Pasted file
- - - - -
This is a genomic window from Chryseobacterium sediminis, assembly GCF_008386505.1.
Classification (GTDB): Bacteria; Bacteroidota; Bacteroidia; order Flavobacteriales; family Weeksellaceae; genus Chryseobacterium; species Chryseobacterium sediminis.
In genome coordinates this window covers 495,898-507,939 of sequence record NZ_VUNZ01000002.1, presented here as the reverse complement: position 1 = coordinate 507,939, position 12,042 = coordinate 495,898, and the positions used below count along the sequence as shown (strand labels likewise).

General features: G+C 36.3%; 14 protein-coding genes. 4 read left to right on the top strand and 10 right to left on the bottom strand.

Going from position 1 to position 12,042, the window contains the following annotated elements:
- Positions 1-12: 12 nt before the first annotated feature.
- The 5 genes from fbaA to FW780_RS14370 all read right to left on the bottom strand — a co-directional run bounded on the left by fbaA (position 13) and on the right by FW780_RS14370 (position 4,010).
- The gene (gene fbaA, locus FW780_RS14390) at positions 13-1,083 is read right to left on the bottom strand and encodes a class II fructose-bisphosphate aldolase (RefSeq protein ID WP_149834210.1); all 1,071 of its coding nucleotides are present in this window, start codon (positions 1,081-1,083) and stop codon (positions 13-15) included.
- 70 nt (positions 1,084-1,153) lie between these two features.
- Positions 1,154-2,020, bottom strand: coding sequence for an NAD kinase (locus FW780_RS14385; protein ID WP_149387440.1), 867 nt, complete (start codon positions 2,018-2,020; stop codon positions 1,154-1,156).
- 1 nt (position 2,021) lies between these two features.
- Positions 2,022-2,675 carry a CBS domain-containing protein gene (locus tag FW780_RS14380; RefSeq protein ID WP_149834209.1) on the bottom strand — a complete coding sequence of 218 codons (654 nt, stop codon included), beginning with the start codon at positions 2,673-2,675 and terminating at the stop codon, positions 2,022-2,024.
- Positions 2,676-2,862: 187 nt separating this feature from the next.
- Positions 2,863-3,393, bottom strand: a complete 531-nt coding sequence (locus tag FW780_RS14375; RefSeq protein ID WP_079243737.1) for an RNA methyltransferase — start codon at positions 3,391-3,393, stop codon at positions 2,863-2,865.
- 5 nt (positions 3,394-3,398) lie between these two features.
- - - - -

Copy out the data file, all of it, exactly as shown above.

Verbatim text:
This is a genomic window from Chryseobacterium sediminis, assembly GCF_008386505.1.
Classification (GTDB): Bacteria; Bacteroidota; Bacteroidia; order Flavobacteriales; family Weeksellaceae; genus Chryseobacterium; species Chryseobacterium sediminis.
In genome coordinates this window covers 495,898-507,939 of sequence record NZ_VUNZ01000002.1, presented here as the reverse complement: position 1 = coordinate 507,939, position 12,042 = coordinate 495,898, and the positions used below count along the sequence as shown (strand labels likewise).

General features: G+C 36.3%; 14 protein-coding genes. 4 read left to right on the top strand and 10 right to left on the bottom strand.

Going from position 1 to position 12,042, the window contains the following annotated elements:
- Positions 1-12: 12 nt before the first annotated feature.
- The 5 genes from fbaA to FW780_RS14370 all read right to left on the bottom strand — a co-directional run bounded on the left by fbaA (position 13) and on the right by FW780_RS14370 (position 4,010).
- The gene (gene fbaA, locus FW780_RS14390) at positions 13-1,083 is read right to left on the bottom strand and encodes a class II fructose-bisphosphate aldolase (RefSeq protein ID WP_149834210.1); all 1,071 of its coding nucleotides are present in this window, start codon (positions 1,081-1,083) and stop codon (positions 13-15) included.
- 70 nt (positions 1,084-1,153) lie between these two features.
- Positions 1,154-2,020, bottom strand: coding sequence for an NAD kinase (locus FW780_RS14385; protein ID WP_149387440.1), 867 nt, complete (start codon positions 2,018-2,020; stop codon positions 1,154-1,156).
- 1 nt (position 2,021) lies between these two features.
- Positions 2,022-2,675 carry a CBS domain-containing protein gene (locus tag FW780_RS14380; RefSeq protein ID WP_149834209.1) on the bottom strand — a complete coding sequence of 218 codons (654 nt, stop codon included), beginning with the start codon at positions 2,673-2,675 and terminating at the stop codon, positions 2,022-2,024.
- Positions 2,676-2,862: 187 nt separating this feature from the next.
- Positions 2,863-3,393, bottom strand: a complete 531-nt coding sequence (locus tag FW780_RS14375; RefSeq protein ID WP_079243737.1) for an RNA methyltransferase — start codon at positions 3,391-3,393, stop codon at positions 2,863-2,865.
- 5 nt (positions 3,394-3,398) lie between these two features.